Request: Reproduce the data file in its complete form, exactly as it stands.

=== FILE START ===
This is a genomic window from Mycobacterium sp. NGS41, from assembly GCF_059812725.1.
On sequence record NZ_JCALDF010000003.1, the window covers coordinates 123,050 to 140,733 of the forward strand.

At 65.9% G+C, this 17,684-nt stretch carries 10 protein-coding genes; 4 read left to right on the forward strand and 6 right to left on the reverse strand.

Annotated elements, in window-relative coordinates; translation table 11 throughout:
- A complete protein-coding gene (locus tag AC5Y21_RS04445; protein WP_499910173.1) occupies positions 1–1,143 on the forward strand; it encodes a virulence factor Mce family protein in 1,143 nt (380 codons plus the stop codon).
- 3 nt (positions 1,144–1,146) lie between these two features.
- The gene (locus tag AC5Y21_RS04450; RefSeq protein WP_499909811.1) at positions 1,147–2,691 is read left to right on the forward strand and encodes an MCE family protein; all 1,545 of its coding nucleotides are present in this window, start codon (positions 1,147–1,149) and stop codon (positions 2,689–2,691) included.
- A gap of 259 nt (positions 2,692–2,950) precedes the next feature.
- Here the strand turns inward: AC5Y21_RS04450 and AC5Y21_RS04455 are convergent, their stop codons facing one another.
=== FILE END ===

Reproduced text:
This is a genomic window from Mycobacterium sp. NGS41, from assembly GCF_059812725.1.
On sequence record NZ_JCALDF010000003.1, the window covers coordinates 123,050 to 140,733 of the forward strand.

At 65.9% G+C, this 17,684-nt stretch carries 10 protein-coding genes; 4 read left to right on the forward strand and 6 right to left on the reverse strand.

Annotated elements, in window-relative coordinates; translation table 11 throughout:
- A complete protein-coding gene (locus tag AC5Y21_RS04445; protein WP_499910173.1) occupies positions 1–1,143 on the forward strand; it encodes a virulence factor Mce family protein in 1,143 nt (380 codons plus the stop codon).
- 3 nt (positions 1,144–1,146) lie between these two features.
- The gene (locus tag AC5Y21_RS04450; RefSeq protein WP_499909811.1) at positions 1,147–2,691 is read left to right on the forward strand and encodes an MCE family protein; all 1,545 of its coding nucleotides are present in this window, start codon (positions 1,147–1,149) and stop codon (positions 2,689–2,691) included.
- A gap of 259 nt (positions 2,692–2,950) precedes the next feature.
- Here the strand turns inward: AC5Y21_RS04450 and AC5Y21_RS04455 are convergent, their stop codons facing one another.